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1This article presents the main conclusions of the study titled Beliefs of Teachers about Grade Retention in Brazil. The study was conducted by the CENPEC Research Coordination Office, with funds from the Tide Setubal Foundation, and was coordinated by Vanda Mendes Ribeiro and Antônio Augusto Gomes Batista. The project is part of a broader research led by Marcel Crahay, a professor at the Universities of Geneva and Liege, involving researchers from Belgium, Romania and France.

2A longitudinal study about quality and equality in Brazilian primary education. The study began in 2005 and followed “the same sample of students in the initial years of primary education during four years”. It involved “administering cognitive tests of reading and mathematics, as well as context questionnaires to students, teachers and principals in the participant schools” (FRANCO; BROOKE; ALVES, 2008).

3To Crahay, when one adheres to meritocratic ideology, one believes that students should receive according to their talent or merit. The ideology of equal treatment relies on the notion that all should receive the same treatment, regardless of social origin. The ideology of acquired knowledge considers the correlation that has been researched between performance and social origin, as well as knowledge that questions the notion of gift. These concepts are detailed in Ribeiro (2014).

4Normative evaluation uses as a basis the student’s performance in relation to his group-class; it has a selective nature and presupposes comparison. Formative evaluation is characterized by providing information to the teacher about students’ learning so he can adjust his working plan to students’ necessities over the learning process. Summative evaluation also aims to obtain knowledge about learning, however, it focuses on finding whether the goals were achieved, whether students learned what was worked on over a given period. (SCRIVEN, 1967; PERRENOUD, 1999; AFONSO, 2000).

5The adaptations were necessary in view of differences between the Swiss and the Brazilian education systems. For example, there are differences in the designation of grades, stages and teacher positions.

6A total of 67 teacher educators related to - omitted - were contacted and eight of them voluntarily answered the questionnaire. Their answers were checked for problems with instruction and understanding of items; we also checked whether the form would work well in different internet browsers.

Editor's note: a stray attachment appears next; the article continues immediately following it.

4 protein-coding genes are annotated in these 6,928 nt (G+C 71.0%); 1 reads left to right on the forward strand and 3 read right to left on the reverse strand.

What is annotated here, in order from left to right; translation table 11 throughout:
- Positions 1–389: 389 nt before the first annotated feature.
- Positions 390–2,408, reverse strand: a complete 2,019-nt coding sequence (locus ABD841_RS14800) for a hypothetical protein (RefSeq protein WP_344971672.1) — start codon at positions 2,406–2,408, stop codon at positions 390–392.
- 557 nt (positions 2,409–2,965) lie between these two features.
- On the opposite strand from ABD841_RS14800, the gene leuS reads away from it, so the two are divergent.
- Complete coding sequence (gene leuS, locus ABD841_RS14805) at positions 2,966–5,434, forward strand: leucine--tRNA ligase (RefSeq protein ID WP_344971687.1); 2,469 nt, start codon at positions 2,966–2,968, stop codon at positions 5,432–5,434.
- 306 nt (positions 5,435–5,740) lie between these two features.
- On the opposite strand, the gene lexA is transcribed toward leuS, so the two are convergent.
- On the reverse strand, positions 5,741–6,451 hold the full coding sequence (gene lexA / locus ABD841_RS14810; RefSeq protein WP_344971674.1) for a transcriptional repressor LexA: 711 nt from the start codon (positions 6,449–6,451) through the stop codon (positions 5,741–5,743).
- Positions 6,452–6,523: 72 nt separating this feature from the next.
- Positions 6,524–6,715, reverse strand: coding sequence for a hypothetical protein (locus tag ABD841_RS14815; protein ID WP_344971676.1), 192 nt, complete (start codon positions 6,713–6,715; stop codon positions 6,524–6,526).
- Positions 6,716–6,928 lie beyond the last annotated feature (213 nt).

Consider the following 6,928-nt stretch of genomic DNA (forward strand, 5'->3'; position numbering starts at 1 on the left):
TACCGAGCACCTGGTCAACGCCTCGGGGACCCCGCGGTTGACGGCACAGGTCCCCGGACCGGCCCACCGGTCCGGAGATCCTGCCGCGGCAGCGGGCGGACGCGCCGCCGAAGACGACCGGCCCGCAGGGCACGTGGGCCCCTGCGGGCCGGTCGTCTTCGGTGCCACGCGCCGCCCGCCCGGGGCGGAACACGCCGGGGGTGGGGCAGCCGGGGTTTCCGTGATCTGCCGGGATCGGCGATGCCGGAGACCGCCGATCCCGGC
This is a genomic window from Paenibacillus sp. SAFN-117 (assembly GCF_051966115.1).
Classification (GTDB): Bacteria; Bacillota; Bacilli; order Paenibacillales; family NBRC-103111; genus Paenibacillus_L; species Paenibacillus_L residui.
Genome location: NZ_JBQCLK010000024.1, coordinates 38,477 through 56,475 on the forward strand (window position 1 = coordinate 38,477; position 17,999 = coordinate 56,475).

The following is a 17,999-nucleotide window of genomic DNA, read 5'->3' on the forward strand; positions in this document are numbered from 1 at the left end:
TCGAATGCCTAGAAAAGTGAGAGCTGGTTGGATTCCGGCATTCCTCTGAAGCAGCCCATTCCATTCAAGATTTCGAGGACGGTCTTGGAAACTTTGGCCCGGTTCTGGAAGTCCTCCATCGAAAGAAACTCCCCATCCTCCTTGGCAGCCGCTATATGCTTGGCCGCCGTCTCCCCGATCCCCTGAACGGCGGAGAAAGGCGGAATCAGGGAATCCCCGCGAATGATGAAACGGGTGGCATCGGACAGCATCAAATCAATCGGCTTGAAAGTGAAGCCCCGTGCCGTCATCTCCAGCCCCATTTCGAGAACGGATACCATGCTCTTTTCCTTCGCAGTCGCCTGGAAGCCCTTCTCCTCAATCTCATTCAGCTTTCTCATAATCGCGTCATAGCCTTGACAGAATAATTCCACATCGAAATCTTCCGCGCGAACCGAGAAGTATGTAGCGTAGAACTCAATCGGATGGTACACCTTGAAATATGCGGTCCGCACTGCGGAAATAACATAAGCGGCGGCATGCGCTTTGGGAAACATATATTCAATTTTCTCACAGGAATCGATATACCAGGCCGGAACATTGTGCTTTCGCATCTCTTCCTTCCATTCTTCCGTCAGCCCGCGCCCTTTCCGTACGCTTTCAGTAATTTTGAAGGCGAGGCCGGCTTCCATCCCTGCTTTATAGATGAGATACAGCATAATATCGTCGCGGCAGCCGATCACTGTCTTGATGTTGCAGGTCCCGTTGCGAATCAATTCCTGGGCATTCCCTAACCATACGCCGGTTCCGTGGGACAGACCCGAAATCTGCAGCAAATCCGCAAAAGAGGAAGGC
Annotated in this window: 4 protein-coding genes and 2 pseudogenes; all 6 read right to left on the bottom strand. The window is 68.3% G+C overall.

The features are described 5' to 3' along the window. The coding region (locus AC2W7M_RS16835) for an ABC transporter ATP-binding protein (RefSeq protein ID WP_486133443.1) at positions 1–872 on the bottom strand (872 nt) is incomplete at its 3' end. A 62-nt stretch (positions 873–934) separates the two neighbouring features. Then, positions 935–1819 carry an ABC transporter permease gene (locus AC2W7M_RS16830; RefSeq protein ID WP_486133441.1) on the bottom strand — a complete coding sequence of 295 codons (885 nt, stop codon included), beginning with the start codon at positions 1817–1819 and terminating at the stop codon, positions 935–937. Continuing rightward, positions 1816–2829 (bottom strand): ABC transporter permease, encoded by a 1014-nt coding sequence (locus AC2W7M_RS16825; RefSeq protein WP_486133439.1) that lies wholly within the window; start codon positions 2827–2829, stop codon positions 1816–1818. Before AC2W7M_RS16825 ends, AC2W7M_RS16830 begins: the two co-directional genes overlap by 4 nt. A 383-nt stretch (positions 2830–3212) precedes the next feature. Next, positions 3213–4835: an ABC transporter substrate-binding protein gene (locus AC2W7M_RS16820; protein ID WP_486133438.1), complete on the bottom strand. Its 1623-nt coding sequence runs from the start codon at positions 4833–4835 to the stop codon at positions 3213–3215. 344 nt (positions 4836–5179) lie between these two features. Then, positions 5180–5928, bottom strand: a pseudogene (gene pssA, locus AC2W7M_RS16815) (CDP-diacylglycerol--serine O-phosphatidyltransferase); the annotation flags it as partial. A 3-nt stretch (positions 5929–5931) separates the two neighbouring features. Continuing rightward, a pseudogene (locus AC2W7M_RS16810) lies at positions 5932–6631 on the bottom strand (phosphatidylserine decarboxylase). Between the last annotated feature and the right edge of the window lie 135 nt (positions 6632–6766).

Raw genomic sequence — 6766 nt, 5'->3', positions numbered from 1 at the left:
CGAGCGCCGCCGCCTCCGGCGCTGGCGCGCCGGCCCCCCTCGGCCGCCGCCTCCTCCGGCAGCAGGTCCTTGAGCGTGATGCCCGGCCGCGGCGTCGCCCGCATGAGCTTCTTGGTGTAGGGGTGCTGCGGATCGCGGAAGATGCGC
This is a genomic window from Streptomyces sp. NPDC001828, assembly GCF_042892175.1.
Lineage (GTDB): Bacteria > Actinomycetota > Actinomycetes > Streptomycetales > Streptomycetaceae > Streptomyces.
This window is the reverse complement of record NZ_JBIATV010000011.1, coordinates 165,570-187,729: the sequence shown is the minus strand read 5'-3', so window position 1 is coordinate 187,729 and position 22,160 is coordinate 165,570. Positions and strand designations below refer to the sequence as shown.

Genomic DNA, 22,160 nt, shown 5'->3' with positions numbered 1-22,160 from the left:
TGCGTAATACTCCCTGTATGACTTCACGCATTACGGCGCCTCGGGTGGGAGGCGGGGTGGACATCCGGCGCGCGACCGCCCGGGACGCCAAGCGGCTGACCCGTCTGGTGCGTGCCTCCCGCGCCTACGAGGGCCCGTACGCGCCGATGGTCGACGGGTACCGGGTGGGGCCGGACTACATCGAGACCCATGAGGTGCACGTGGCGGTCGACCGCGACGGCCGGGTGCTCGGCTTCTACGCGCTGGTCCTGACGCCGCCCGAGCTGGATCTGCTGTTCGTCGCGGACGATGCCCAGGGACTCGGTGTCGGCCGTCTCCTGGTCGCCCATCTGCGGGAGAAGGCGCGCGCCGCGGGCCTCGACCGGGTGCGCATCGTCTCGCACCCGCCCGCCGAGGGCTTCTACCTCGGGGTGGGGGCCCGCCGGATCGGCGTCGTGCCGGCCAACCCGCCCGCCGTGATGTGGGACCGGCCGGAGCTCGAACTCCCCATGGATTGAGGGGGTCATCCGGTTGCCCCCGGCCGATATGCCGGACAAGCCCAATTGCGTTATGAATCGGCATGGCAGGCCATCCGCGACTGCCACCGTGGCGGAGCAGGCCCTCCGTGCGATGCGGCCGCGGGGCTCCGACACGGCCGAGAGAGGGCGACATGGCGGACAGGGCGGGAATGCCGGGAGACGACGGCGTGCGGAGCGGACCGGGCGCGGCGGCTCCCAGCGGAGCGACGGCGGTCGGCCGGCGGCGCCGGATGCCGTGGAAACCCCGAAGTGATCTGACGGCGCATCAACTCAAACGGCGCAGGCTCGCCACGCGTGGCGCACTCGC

7An initiative of the Itaú Social Foundation, coordinated by the CENPEC in partnership with the Ministry of Education, the PLO is a teacher education program for public school teachers from the whole country that is focused on reading and writing. In even-numbered years, a written composition contest is held to award the best compositions by public education students; in odd-numbered years, teacher education actions through distance and face-to-face learning are conducted, as well as studies and research; educational resources and materials are also designed and produced. (PROGRAMA, 2014). In 2014, teachers and students from the fifth grade of primary education to the third grade of secondary education were able to enter the PLO. In order for a teacher to enter the Olympiad, the state/municipal education department to which his school is connected must have joined the program.

7The questionnaire was provided by means of an online form which was built using the JotForm form builder.

9By fully responded questionnaire we mean a questionnaire with no items left blank regarding teachers’ beliefs or indispensable questions about their socioeconomic level.

10We used the generalized partial credit model.

11It is worth mentioning that in the sample, a belief-related item has an average 1.4% of missing data, and the item with highest missing rate had an average 2.5%. Our problem was that a given individual’s non-response for an item might be used to estimate a belief, as this would prevent calculating his score.

12The question of incompatibility between subjective and compulsory right in basic education and the adoption of the meritocratic principle of justice for knowledge distribution in this phase of school life is clearly explained in Ribeiro (2014).

13The educational literature recommends using multilevel models to approach educational phenomena, given the very nature of such phenomena. Certainly, teachers’ beliefs - which were built in a certain education context, in a certain school of practice, in a given region, over a certain period, and under a set of educational policies, for example - would be a typical object of hierarchical or multilevel analysis. Despite these assumptions, in this article, we used a linear model estimated by ordinary least squares, which may disfavor understanding of the educational factors involved in building teachers’ beliefs, although it does not interfere with the apprehension of beliefs and knowledge, or the relationship between those and other beliefs and knowledge.